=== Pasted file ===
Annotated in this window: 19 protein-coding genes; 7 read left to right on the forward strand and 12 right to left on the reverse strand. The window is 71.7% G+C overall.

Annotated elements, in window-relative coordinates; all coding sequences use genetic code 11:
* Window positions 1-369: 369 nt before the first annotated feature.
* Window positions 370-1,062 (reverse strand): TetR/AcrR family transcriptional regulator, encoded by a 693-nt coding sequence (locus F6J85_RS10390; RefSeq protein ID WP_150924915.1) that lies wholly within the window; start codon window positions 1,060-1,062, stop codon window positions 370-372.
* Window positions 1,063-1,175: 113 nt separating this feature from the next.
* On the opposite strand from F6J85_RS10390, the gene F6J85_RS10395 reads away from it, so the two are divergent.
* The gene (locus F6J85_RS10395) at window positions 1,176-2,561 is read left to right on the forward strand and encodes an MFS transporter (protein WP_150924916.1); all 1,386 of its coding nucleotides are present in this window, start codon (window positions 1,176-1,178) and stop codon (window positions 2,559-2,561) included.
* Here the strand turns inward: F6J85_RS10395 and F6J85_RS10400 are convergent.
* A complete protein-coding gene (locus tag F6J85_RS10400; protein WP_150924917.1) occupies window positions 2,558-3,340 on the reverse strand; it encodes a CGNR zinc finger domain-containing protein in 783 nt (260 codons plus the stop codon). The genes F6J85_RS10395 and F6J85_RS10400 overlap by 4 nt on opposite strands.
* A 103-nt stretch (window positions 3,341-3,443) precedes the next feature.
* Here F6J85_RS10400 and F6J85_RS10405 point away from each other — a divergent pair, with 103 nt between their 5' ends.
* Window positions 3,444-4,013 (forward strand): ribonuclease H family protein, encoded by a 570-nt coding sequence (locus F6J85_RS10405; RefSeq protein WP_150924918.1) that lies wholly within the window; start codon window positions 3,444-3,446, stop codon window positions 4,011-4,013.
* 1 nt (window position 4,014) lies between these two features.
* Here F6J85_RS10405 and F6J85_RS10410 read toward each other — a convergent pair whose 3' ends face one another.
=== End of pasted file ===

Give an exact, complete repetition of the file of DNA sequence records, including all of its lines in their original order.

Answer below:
Annotated in this window: 19 protein-coding genes; 7 read left to right on the forward strand and 12 right to left on the reverse strand. The window is 71.7% G+C overall.

Annotated elements, in window-relative coordinates; all coding sequences use genetic code 11:
* Window positions 1-369: 369 nt before the first annotated feature.
* Window positions 370-1,062 (reverse strand): TetR/AcrR family transcriptional regulator, encoded by a 693-nt coding sequence (locus F6J85_RS10390; RefSeq protein ID WP_150924915.1) that lies wholly within the window; start codon window positions 1,060-1,062, stop codon window positions 370-372.
* Window positions 1,063-1,175: 113 nt separating this feature from the next.
* On the opposite strand from F6J85_RS10390, the gene F6J85_RS10395 reads away from it, so the two are divergent.
* The gene (locus F6J85_RS10395) at window positions 1,176-2,561 is read left to right on the forward strand and encodes an MFS transporter (protein WP_150924916.1); all 1,386 of its coding nucleotides are present in this window, start codon (window positions 1,176-1,178) and stop codon (window positions 2,559-2,561) included.
* Here the strand turns inward: F6J85_RS10395 and F6J85_RS10400 are convergent.
* A complete protein-coding gene (locus tag F6J85_RS10400; protein WP_150924917.1) occupies window positions 2,558-3,340 on the reverse strand; it encodes a CGNR zinc finger domain-containing protein in 783 nt (260 codons plus the stop codon). The genes F6J85_RS10395 and F6J85_RS10400 overlap by 4 nt on opposite strands.
* A 103-nt stretch (window positions 3,341-3,443) precedes the next feature.
* Here F6J85_RS10400 and F6J85_RS10405 point away from each other — a divergent pair, with 103 nt between their 5' ends.
* Window positions 3,444-4,013 (forward strand): ribonuclease H family protein, encoded by a 570-nt coding sequence (locus F6J85_RS10405; RefSeq protein WP_150924918.1) that lies wholly within the window; start codon window positions 3,444-3,446, stop codon window positions 4,011-4,013.
* 1 nt (window position 4,014) lies between these two features.
* Here F6J85_RS10405 and F6J85_RS10410 read toward each other — a convergent pair whose 3' ends face one another.